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Weaving spirit, spruce, and cedar
a conversation with April Churchill Davis, Old Massett
What does it mean to be a weaver in this time?
It means the same thing today as it did in our previous lives except I am
not weaving clothing for my children. It is about my responsibility of harvesting
spruce roots, cedar bark and other plants associate to the art of basketry.
Each of these trees has a spirit. Each of us has a spirit. The trees, the
blades of grass, the rocks, mankind and all things of this earth have a
spirit. No spirit is greater or more valuable than the other. All of us
fit together, we are all part of each other and we all depend on each other.
The bark, the roots, the flesh on the fish is not our right. Each of these
things that are given to us are the gifts from living spirits. Anyone who
has gone harvesting for bark has experienced speaking to and felling the
spirit of the tree. It is not a made up fairy tale thing. It is a real thing.
We speak to the tree and it speaks to us. Harvesting is a responsibility
to all things. It is an annual event that reminds us that we have a responsibility
to all things. It is an annual reminder that I am only a small part of a
big thing that is happening.
There are many rules that go along with harvesting. The way we go about
doing it, the way we treat the material when done, and the place of harvest
are all governed by rules. When I weave my mind needs to be clean. I can't
be thinking, "I have a meeting at 10 tomorrow," or "we have
these people coming tonight." When I am weaving and my mind is clean
my Nanni Selina is with me. When my mind is not at peace the weaving just
When I go into a grove to pull cedar bark, there may be ten wonderful trees
there, but, maybe only one or two trees are talking to me. Just because
all those trees are there doesn't mean I have the right to take all the
available bark. I take only what is offered. The trees tell you whether
they are ready or not. Those that don't speak are waiting for another person
at another time. That is how the harvesters think.
When I flew over the Ian (Ian Lake area of Masset Inlet), it was tragic.
I'd suggest everyone on-Island save their money, find a group of friends
and charter a plane. Fly over these Islands. You will be absolutely shocked
by what you see. People on the ground are looking at all the nice little
trees along the road but up in the air my tears started running and my tears
could not stop. We were up very high in a helicopter and even at that height
I could see the gigantic stumps all over the place. The land is treated
with such disregard, it is like a war zone. I know there is a new Forest
Practices Code but what is interesting is MacMillan Bloedel staff -- even
with the new logging techniques -- are not even sure how it is working.
When I listen to MB people talk, it sounds like they are in the middle of
One of the things I asked an MB staff person when visiting the Ian was,
"What are your plans for a five hundred year old tree five hundred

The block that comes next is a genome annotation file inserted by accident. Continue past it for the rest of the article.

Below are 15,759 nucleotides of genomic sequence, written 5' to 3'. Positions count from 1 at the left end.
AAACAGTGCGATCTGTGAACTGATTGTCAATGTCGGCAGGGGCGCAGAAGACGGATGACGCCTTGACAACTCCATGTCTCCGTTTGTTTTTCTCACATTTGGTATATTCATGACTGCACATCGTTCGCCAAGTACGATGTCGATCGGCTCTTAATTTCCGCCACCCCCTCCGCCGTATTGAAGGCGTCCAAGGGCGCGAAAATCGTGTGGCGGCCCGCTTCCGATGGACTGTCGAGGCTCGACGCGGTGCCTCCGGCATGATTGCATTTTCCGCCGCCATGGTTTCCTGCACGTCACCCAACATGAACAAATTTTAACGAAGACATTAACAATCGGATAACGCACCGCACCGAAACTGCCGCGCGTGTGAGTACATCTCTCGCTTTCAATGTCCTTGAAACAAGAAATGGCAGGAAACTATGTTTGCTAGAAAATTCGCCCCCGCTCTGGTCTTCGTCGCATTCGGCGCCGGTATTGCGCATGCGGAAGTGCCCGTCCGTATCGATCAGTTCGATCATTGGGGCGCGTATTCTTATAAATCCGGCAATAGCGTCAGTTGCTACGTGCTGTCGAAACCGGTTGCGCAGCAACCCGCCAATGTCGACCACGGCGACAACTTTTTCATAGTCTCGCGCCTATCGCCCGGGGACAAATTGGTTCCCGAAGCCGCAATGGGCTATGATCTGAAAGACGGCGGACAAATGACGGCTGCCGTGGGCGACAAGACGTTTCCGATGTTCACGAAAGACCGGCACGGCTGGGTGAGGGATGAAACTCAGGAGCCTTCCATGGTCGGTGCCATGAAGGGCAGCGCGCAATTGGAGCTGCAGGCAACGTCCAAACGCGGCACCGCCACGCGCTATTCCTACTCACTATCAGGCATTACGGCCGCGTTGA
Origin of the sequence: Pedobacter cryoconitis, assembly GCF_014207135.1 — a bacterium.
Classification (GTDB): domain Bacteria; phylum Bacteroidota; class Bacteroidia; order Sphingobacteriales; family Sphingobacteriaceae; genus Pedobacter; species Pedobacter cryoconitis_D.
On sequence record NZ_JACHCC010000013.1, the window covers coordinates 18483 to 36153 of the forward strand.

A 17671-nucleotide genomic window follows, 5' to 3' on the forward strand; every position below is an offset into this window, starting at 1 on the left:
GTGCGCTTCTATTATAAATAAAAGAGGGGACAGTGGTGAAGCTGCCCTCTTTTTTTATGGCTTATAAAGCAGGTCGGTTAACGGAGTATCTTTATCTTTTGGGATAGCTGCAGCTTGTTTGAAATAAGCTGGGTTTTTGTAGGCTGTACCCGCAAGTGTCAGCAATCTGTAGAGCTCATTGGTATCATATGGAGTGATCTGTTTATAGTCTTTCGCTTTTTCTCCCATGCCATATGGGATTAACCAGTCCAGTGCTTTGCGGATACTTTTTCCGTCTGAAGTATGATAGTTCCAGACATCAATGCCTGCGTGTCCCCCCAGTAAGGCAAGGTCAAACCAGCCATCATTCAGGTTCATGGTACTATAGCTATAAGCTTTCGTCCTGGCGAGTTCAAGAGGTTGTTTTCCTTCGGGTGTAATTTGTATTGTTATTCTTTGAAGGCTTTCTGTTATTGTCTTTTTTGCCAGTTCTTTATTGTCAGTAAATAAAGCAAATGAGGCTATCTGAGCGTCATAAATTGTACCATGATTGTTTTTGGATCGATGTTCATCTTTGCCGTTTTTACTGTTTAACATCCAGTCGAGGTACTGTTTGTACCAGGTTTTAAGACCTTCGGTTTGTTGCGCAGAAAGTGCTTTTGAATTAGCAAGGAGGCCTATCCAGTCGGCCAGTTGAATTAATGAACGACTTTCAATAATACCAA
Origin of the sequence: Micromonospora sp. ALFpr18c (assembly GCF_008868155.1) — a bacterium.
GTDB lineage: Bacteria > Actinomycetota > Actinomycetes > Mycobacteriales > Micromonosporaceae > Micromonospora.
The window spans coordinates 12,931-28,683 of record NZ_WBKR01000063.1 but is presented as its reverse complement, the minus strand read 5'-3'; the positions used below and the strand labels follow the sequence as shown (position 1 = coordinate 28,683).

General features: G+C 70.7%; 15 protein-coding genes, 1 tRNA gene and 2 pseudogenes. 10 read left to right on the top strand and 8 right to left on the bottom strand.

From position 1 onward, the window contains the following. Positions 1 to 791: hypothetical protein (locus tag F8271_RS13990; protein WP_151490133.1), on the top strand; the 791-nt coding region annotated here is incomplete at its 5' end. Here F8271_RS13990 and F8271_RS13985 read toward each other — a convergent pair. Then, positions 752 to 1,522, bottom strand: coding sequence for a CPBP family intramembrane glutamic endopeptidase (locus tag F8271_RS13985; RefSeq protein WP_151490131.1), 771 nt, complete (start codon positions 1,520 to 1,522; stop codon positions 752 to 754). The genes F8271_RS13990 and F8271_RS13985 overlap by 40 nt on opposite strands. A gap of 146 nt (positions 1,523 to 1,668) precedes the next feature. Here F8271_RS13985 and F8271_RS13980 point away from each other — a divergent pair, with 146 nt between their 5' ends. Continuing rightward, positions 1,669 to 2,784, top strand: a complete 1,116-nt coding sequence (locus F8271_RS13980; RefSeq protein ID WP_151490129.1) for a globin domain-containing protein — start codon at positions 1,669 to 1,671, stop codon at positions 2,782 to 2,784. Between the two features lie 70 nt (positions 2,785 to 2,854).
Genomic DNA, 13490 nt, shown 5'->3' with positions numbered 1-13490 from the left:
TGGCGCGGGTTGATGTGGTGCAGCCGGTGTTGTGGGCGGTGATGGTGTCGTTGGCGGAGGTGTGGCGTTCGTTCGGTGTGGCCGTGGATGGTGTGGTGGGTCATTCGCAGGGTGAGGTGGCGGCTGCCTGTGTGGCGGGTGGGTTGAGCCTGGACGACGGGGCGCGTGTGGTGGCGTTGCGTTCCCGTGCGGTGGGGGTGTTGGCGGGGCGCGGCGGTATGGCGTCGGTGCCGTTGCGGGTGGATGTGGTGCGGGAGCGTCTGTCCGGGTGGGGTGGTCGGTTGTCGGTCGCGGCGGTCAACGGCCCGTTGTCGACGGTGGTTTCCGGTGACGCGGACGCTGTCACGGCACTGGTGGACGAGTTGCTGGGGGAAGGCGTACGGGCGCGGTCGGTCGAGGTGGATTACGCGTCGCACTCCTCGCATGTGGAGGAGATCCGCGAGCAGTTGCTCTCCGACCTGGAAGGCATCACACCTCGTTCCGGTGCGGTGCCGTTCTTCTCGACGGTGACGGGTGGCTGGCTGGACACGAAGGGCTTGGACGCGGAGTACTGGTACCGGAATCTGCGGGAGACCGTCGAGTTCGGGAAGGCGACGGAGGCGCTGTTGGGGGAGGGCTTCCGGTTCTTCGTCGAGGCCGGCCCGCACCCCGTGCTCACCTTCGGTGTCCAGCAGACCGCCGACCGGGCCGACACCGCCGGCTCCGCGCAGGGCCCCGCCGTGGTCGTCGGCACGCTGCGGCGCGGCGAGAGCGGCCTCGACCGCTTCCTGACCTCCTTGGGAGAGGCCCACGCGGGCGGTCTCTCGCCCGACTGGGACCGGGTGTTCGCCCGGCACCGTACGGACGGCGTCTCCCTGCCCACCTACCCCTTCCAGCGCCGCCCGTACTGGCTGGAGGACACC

years from now?" I don't know anything about forestry, I am a weaver,
I know a little about the plants I use but all of a sudden I am struck trying
to figure this out. The MB staff person's reply was that those old trees
would be in the riparian zones, which I understand are the zones set aside
to protect the water environment. So that is their 500 year old solution.
In 500 years the only trees available will be in a zone that was created
to protect the water ways. Somehow this does not make sense.
The way we need to operate now is with the idea that what we have today
is going to be here forever. We need to work only with what we know and
have now. When I come back., whether that be 100 years from now or 500 years
from now, I am asking please leave standing forest for me. When the forest
is destroyed, when the fish are all gone, the Haida will have also been
extinguished. We are the trees, the ocean, and the land.
As long as this society believes that we have dominion over the earth then
mankind can rape and plunder, which is what is happening here on Haida Gwaii
today. I have heard that someone wants to put up a sign which says, "Welcome
to Haida Gwaii, where there used to be trees and fish." It is not funny,
it is very sad.
After I had spoken about cedar and weaving at the Cedar Symposium (held
in Queen Charlotte/Skidegate, May 1996) I had a strong feeling people didn't
want to hear what I was saying. I gave them the words to say, "those
Haida people are spiritual and emotional." It did not occur to me that
they might be thinking that spirit and emotion are separate from the logic
and order that they understand. I feel that what I said at the Symposium
allowed people to say and think that what I said was really nice and sweet
but it wasn't really relevant to the logic and order that they understand
and see. I do not understand how they are able to separate everything into
little blocks. In my understanding, all things are connected to create a
whole. Spiritual, emotional, logic and order, they all fit neatly together.
On the other side of the international boundary that divides our Haida Nation,
the United States government has passed laws about the sacred sites of aboriginal
people. At a meeting about spiritual sites with the Parks people, Forestry